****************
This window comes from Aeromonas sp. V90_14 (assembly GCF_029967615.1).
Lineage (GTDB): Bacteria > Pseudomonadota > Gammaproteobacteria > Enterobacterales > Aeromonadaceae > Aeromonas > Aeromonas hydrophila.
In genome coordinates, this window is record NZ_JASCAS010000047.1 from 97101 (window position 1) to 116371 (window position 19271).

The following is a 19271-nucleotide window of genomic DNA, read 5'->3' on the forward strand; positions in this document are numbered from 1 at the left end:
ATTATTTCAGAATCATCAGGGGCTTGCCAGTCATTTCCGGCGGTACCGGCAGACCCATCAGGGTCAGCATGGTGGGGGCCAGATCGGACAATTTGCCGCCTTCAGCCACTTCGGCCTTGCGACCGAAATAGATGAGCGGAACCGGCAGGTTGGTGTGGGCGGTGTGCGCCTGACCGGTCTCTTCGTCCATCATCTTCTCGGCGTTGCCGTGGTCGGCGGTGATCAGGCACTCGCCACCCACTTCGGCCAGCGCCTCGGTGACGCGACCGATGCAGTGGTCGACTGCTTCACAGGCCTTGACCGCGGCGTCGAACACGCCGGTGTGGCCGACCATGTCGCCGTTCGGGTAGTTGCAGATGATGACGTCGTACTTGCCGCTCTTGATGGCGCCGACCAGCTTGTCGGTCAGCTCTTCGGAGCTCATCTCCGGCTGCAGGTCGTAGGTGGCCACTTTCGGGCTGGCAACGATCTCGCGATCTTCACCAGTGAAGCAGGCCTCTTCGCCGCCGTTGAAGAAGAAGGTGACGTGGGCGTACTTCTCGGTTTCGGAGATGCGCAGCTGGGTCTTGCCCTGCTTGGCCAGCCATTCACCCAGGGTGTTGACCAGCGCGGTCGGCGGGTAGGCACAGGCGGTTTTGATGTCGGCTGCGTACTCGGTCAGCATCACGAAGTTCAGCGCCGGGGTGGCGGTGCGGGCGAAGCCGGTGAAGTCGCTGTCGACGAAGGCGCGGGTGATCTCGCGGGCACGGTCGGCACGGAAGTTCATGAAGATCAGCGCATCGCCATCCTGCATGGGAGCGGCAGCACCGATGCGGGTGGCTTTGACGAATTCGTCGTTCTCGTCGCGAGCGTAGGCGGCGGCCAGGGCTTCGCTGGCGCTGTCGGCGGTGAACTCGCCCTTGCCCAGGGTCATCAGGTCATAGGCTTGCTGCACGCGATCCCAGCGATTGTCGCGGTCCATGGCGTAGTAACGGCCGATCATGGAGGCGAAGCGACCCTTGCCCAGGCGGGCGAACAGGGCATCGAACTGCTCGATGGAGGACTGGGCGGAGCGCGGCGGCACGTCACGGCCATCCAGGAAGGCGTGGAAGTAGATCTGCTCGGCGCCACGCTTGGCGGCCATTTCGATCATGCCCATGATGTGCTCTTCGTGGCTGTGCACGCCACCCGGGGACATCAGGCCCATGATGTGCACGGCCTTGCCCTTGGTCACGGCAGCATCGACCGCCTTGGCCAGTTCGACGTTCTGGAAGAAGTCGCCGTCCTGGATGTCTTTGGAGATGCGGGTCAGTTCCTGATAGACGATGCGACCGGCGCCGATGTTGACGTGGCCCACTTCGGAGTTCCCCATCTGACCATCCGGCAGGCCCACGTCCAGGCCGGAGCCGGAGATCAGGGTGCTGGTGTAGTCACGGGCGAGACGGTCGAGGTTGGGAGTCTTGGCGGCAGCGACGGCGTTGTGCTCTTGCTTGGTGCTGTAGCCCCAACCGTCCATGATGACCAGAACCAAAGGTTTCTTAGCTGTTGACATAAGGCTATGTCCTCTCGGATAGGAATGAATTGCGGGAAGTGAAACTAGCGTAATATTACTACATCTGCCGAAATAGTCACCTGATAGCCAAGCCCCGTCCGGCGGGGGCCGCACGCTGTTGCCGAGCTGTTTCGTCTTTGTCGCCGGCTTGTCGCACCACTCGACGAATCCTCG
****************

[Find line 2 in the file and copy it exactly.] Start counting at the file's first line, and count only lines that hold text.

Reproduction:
Lineage (GTDB): Bacteria > Pseudomonadota > Gammaproteobacteria > Enterobacterales > Aeromonadaceae > Aeromonas > Aeromonas hydrophila.